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Reading Time: 2 minutes -

by S. Kaeth.

Fantasy tales and dragons go hand-in-hand just like dragons and dragon riders, and Windward by S. Kaeth is a wonderful fantasy tale which delves deep into the relationships between dragons and their bonded humans.

In this world, dragons and humans coexist in an almost symbiotic way. Both benefit from a mutual relationship – the dragon finds a companion in their human friend, and the human gets to ride on a freakin’ dragon – but this relationship comes with some caveats. For one, humans have to give up their old way of life, including their family, their village, and actually go live with the dragons in their nest. And for two, the bond between human and dragon means that the humans must adapt to life among the mountains and skies by slowly becoming part-dragon themselves, down to their instinctive reactions and the irrational desire to collect and hoard shiny objects.

Living in a community of massive dragons does not sound easy, and actions which affect one dragon affect the whole nest. Palon is the dragon rider of Windward and star of the show, and she’s been lumbered with apprenticing a new dragonbonded who has decided they definitely don’t want this cool dragon life. Unfortunately, none of them have a choice. Palon’s rebellious new apprentice is the least of her problems, however, as she is accused of stealing from the dragon’s cache of shiny trinkets. As the humans and dragons fight amongst themselves, can Palon clear her name whilst keeping her apprentice out of trouble?

What I’ll whine about:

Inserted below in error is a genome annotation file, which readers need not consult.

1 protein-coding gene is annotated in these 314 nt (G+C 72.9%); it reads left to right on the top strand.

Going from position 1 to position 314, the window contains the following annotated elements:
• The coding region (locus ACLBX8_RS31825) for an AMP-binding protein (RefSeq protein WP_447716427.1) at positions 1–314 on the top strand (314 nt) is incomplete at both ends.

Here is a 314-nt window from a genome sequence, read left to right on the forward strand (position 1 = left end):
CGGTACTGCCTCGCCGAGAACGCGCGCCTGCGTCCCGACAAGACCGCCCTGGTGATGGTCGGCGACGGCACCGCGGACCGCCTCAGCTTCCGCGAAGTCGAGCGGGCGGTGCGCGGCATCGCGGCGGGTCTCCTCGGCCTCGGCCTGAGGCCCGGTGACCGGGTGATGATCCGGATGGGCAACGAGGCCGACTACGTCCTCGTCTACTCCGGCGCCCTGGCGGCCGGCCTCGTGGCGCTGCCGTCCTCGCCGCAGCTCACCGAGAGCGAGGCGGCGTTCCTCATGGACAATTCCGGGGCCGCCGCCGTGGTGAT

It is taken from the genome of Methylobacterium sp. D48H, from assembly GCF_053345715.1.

The story was a little predictable for me as I could see where the ending was going – I’d say the story was less about figuring out who set Palon up, and more wanting to see justice done and the bad guy punished. At times, I was frustrated at certain characters being stubborn! But that’s dragons and dragonbonded for you.

I’d also love to see more about the outside world which is hinted throughout but not really shown, if only to see how the rest of humanity feels about the various dragon clans. Though I believe the human clans are explored in S. Kaeth’s other series set in the same world; Children of the Nexus.

What I’ll gush about:

I loved that this book explored the relationships and dynamics between humans and dragons and what it means to be a very squishy human living amongst very massive stomping dragons. In so many dragon stories I’ve read, the dragons usually take a background role for the human riders, which Windward avoids.

It’s especially interesting to see how the humans manage their human side against their more draconic side, and to see how these changes affected Palon’s younger apprentice. Whilst there is some action and chase scenes in Windward, the focus spends time on these character relationships and the shifting line between human and dragon politics.

Final Words:

If you’re looking for a unique take on dragon stories, which is less about dragons battling and more about dragon culture, then give Windward a look!

Find Windward on Goodreads

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